My latest submission to The Peak was printed last week in response to some free speech or nothing racket. Enjoy:
Free speech is not our only right
By Ian Bushfield
Last week’s Opinions section included two articles which attempted to defend freedom of speech against the onslaught of the obnoxious, politically correct left-wing ideologues [“Pro-lifers are oppressed on Canadian Campuses”, and “Dissent is the essence of democracy”, October 12]. Unfortunately, the arguments reek of libertarian dogma and simple-minded elitism.
It is almost stereotypical that bearded, white males would defend fetuses from the callous women who consider them cancerous parasites and wish to expunge the hassle from their body. But do not let me mischaracterize Graham Templeton; he really is pro-choice, although his article makes it seem like something to be ashamed of.
Templeton is sympathetic toward the persecuted pro-lifers and used his article to demand that they be allowed to post the goriest pictures and to harass troubled women in a time of crisis.
Templeton’s misinformed rant continues with him failing to understand why it is currently illegal to picket outside abortion clinics in BC. Since a woman has the right to freely choose, without coercion, to have an abortion, our courts have recognized and upheld laws that protect this right while infringing as little as possible upon the freedom to speech.
Without these laws, free speech turns to coercion and harassment, as is very often the case in the abortion clinic buffer zones. Similarly, we have laws against false advertising, libel, and defamation.
Getting back to the on-campus abortion debate, it is worth noting that these pro-life groups have mistaken the freedom of speech for a non-existent right to be heard. The campus associations at these schools, whose job is to ensure that all students feel welcome in their community, offered pro-lifers the compromise of setting up the Genocide Awareness Project behind screens so that those who chose to observe the event could do so. I guess the pro-lifers are not just anti-choice when it comes to abortion.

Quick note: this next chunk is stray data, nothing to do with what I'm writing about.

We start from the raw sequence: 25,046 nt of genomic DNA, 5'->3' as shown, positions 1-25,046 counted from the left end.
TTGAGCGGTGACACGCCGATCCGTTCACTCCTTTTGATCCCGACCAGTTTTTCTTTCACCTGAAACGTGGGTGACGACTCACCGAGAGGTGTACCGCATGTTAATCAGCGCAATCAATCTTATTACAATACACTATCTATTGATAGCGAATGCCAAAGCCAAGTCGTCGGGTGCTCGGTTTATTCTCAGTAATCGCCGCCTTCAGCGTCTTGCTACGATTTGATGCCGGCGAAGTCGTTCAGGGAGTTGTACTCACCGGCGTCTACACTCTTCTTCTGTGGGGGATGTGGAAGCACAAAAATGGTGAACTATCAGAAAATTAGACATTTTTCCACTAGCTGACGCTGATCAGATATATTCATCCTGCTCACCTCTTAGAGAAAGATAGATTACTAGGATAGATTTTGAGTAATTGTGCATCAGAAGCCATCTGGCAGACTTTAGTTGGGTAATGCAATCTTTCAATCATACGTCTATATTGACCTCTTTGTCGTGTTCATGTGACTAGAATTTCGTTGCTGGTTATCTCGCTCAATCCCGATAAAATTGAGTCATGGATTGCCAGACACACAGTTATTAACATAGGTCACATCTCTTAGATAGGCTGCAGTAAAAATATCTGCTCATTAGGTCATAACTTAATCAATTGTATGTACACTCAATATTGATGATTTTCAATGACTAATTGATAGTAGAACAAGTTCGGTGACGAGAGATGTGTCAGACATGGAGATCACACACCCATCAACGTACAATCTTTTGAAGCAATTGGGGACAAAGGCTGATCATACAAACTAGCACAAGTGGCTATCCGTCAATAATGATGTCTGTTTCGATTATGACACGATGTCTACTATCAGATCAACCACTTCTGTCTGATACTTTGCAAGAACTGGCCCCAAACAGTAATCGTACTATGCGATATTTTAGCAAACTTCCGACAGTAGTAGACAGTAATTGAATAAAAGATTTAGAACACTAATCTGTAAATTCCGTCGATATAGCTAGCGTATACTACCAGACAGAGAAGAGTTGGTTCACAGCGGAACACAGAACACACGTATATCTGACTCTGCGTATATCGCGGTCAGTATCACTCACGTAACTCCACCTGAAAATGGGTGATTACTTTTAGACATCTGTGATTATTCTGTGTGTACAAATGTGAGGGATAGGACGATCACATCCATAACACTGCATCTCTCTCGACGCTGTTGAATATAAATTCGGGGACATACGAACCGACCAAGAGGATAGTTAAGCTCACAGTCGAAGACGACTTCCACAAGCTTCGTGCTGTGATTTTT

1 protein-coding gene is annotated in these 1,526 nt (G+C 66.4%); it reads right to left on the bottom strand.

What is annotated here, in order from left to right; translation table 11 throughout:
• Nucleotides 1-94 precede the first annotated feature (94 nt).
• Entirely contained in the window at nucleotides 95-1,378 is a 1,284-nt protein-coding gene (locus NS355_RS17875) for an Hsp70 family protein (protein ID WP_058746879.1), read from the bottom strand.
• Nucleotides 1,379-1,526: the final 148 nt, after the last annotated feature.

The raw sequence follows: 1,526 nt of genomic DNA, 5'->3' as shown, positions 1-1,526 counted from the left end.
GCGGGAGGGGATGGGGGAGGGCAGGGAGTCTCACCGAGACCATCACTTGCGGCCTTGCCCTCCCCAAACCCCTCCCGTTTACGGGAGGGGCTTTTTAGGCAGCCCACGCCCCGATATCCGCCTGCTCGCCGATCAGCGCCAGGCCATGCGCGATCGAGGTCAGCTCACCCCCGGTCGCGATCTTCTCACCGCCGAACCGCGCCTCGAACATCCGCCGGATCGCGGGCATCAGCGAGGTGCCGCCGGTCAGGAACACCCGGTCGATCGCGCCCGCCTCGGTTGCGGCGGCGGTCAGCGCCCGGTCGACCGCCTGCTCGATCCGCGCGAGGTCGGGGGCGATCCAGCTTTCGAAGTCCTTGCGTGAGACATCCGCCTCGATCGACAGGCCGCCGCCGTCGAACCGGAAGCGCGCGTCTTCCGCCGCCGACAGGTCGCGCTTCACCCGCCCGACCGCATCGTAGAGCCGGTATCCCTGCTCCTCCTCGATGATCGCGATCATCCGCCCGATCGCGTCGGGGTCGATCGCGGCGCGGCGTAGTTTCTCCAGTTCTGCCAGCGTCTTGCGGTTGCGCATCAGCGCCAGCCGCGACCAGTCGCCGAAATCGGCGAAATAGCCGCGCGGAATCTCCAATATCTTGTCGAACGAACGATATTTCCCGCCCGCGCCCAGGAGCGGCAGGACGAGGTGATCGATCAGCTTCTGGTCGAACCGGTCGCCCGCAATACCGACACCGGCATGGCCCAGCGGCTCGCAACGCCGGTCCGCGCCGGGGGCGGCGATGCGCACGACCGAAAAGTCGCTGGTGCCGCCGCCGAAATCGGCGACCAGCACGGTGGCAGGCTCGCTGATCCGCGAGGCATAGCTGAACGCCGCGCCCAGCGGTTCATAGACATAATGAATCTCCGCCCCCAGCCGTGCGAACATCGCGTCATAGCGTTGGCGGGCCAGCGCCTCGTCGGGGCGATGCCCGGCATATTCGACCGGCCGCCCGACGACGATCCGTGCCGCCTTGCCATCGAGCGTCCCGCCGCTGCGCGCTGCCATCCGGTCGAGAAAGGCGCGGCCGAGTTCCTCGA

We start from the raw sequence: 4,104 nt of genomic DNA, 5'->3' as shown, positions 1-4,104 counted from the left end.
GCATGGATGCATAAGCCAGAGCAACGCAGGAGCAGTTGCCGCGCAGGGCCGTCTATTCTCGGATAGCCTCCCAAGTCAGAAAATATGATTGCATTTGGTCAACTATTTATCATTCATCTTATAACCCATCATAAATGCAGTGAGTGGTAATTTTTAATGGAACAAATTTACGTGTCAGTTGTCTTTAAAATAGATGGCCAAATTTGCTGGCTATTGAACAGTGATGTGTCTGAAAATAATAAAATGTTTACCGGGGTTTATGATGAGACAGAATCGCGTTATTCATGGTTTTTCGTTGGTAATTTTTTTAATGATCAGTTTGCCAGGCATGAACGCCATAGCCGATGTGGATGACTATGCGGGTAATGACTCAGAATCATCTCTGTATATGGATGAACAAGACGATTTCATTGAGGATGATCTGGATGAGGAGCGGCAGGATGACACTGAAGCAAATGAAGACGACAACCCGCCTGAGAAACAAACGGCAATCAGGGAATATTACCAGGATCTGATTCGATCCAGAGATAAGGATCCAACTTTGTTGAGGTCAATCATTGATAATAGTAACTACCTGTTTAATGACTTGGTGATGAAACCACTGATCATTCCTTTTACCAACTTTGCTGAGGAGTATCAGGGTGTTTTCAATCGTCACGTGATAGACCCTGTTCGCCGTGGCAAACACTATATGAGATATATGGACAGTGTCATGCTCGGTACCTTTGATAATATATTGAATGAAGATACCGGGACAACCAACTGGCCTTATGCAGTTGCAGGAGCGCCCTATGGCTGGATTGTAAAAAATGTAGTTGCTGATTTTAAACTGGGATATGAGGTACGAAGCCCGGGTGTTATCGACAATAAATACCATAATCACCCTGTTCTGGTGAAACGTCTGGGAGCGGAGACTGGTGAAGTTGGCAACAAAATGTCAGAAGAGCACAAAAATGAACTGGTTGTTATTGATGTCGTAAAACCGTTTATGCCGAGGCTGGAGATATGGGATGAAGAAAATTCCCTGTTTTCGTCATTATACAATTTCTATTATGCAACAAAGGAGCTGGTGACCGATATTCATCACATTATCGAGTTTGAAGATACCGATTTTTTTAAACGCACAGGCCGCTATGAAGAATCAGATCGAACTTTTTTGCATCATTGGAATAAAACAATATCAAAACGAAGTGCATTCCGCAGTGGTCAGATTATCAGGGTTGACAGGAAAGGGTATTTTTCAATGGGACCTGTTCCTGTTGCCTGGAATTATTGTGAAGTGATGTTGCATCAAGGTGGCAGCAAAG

On the other side of the page, Templeton’s fellow editor David Proctor suggested that journalists ought to present both sides to every story, and if we do not like it we should go live in North Korea.
I am tempted to agree with Proctor’s thesis, however, he fails to provide any actual cases to support his argument. He blindly asserts that progressives are guiltier of attempting to stifle their ideological adversaries. Without any evidence, I remain skeptical.
In the evolving Goldcorp and K’naan controversies, both sides warrant presentation, since in a new story, not all the facts are available and it may take a while before the truth is wholly available. However, in many cases debates that are long past settled are still subjected to sub-par journalism which seeks to give equal time to unequal viewpoints.
This is much the case in scientific debates where the evidence is overwhelmingly agreed upon by all experts in a field. No legitimate scientists in their field debate the central tenets of evolution or climate science, and yet too often a controversy is stirred up where none exists.
Dogmatic libertarians like Templeton and Proctor assume that the only right that matters is freedom of speech, and yet without freedom from discrimination, free speech can become a weapon for intolerance or coercion. Verbal harassment and intimidation are more than just hurt feelings.
While I generally agree that freedom of the press, discourse, and disagreement are necessary and healthy in a democracy, I cannot subscribe to the libertarian idiom that freedom of speech trumps all other rights.